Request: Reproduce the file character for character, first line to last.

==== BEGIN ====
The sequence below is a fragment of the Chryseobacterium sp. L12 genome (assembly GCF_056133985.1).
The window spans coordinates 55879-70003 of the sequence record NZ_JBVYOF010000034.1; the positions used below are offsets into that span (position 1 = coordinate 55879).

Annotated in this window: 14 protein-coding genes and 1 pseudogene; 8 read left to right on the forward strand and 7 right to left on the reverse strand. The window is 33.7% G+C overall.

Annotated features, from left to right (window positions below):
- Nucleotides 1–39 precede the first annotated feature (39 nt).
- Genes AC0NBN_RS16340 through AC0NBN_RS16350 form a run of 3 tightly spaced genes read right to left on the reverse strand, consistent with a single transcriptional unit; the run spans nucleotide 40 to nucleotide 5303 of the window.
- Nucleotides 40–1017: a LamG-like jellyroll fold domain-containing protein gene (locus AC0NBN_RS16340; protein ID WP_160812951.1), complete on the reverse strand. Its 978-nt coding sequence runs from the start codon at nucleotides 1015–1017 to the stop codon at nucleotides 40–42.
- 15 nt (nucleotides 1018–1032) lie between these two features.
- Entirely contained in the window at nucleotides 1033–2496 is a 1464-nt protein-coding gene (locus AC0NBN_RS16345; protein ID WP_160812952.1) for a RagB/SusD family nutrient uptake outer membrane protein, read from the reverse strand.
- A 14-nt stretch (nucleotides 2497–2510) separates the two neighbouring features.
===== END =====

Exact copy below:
The sequence below is a fragment of the Chryseobacterium sp. L12 genome (assembly GCF_056133985.1).
The window spans coordinates 55879-70003 of the sequence record NZ_JBVYOF010000034.1; the positions used below are offsets into that span (position 1 = coordinate 55879).

Annotated in this window: 14 protein-coding genes and 1 pseudogene; 8 read left to right on the forward strand and 7 right to left on the reverse strand. The window is 33.7% G+C overall.

Annotated features, from left to right (window positions below):
- Nucleotides 1–39 precede the first annotated feature (39 nt).
- Genes AC0NBN_RS16340 through AC0NBN_RS16350 form a run of 3 tightly spaced genes read right to left on the reverse strand, consistent with a single transcriptional unit; the run spans nucleotide 40 to nucleotide 5303 of the window.
- Nucleotides 40–1017: a LamG-like jellyroll fold domain-containing protein gene (locus AC0NBN_RS16340; protein ID WP_160812951.1), complete on the reverse strand. Its 978-nt coding sequence runs from the start codon at nucleotides 1015–1017 to the stop codon at nucleotides 40–42.
- 15 nt (nucleotides 1018–1032) lie between these two features.
- Entirely contained in the window at nucleotides 1033–2496 is a 1464-nt protein-coding gene (locus AC0NBN_RS16345; protein ID WP_160812952.1) for a RagB/SusD family nutrient uptake outer membrane protein, read from the reverse strand.
- A 14-nt stretch (nucleotides 2497–2510) separates the two neighbouring features.